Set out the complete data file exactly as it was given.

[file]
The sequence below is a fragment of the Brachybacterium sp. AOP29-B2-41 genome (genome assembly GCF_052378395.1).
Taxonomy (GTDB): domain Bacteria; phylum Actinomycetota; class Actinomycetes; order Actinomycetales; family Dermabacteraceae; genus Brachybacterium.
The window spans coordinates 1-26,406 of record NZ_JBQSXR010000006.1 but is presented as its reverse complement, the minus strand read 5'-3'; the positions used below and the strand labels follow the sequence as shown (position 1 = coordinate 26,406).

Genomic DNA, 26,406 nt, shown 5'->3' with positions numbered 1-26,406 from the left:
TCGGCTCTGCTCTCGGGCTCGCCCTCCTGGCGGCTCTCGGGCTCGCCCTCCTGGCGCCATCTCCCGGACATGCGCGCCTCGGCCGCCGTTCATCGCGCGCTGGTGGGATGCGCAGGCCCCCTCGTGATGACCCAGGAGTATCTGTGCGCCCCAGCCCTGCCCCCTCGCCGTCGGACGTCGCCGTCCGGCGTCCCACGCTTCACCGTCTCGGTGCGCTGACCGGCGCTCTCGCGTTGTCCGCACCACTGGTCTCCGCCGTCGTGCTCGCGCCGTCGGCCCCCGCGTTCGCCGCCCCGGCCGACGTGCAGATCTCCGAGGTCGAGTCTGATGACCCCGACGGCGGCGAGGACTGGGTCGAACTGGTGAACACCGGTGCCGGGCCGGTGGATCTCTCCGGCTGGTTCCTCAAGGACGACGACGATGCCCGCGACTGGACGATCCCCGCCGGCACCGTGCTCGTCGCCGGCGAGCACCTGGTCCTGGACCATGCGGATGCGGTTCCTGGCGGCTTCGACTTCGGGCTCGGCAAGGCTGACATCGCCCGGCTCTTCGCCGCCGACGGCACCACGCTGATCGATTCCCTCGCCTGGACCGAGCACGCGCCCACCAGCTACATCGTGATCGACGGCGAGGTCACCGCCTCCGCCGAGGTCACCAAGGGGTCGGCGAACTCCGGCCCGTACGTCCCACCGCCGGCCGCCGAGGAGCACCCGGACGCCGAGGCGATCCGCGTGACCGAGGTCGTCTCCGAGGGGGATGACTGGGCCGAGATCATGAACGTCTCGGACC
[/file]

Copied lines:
The sequence below is a fragment of the Brachybacterium sp. AOP29-B2-41 genome (genome assembly GCF_052378395.1).
Taxonomy (GTDB): domain Bacteria; phylum Actinomycetota; class Actinomycetes; order Actinomycetales; family Dermabacteraceae; genus Brachybacterium.
The window spans coordinates 1-26,406 of record NZ_JBQSXR010000006.1 but is presented as its reverse complement, the minus strand read 5'-3'; the positions used below and the strand labels follow the sequence as shown (position 1 = coordinate 26,406).

Genomic DNA, 26,406 nt, shown 5'->3' with positions numbered 1-26,406 from the left:
TCGGCTCTGCTCTCGGGCTCGCCCTCCTGGCGGCTCTCGGGCTCGCCCTCCTGGCGCCATCTCCCGGACATGCGCGCCTCGGCCGCCGTTCATCGCGCGCTGGTGGGATGCGCAGGCCCCCTCGTGATGACCCAGGAGTATCTGTGCGCCCCAGCCCTGCCCCCTCGCCGTCGGACGTCGCCGTCCGGCGTCCCACGCTTCACCGTCTCGGTGCGCTGACCGGCGCTCTCGCGTTGTCCGCACCACTGGTCTCCGCCGTCGTGCTCGCGCCGTCGGCCCCCGCGTTCGCCGCCCCGGCCGACGTGCAGATCTCCGAGGTCGAGTCTGATGACCCCGACGGCGGCGAGGACTGGGTCGAACTGGTGAACACCGGTGCCGGGCCGGTGGATCTCTCCGGCTGGTTCCTCAAGGACGACGACGATGCCCGCGACTGGACGATCCCCGCCGGCACCGTGCTCGTCGCCGGCGAGCACCTGGTCCTGGACCATGCGGATGCGGTTCCTGGCGGCTTCGACTTCGGGCTCGGCAAGGCTGACATCGCCCGGCTCTTCGCCGCCGACGGCACCACGCTGATCGATTCCCTCGCCTGGACCGAGCACGCGCCCACCAGCTACATCGTGATCGACGGCGAGGTCACCGCCTCCGCCGAGGTCACCAAGGGGTCGGCGAACTCCGGCCCGTACGTCCCACCGCCGGCCGCCGAGGAGCACCCGGACGCCGAGGCGATCCGCGTGACCGAGGTCGTCTCCGAGGGGGATGACTGGGCCGAGATCATGAACGTCTCGGACC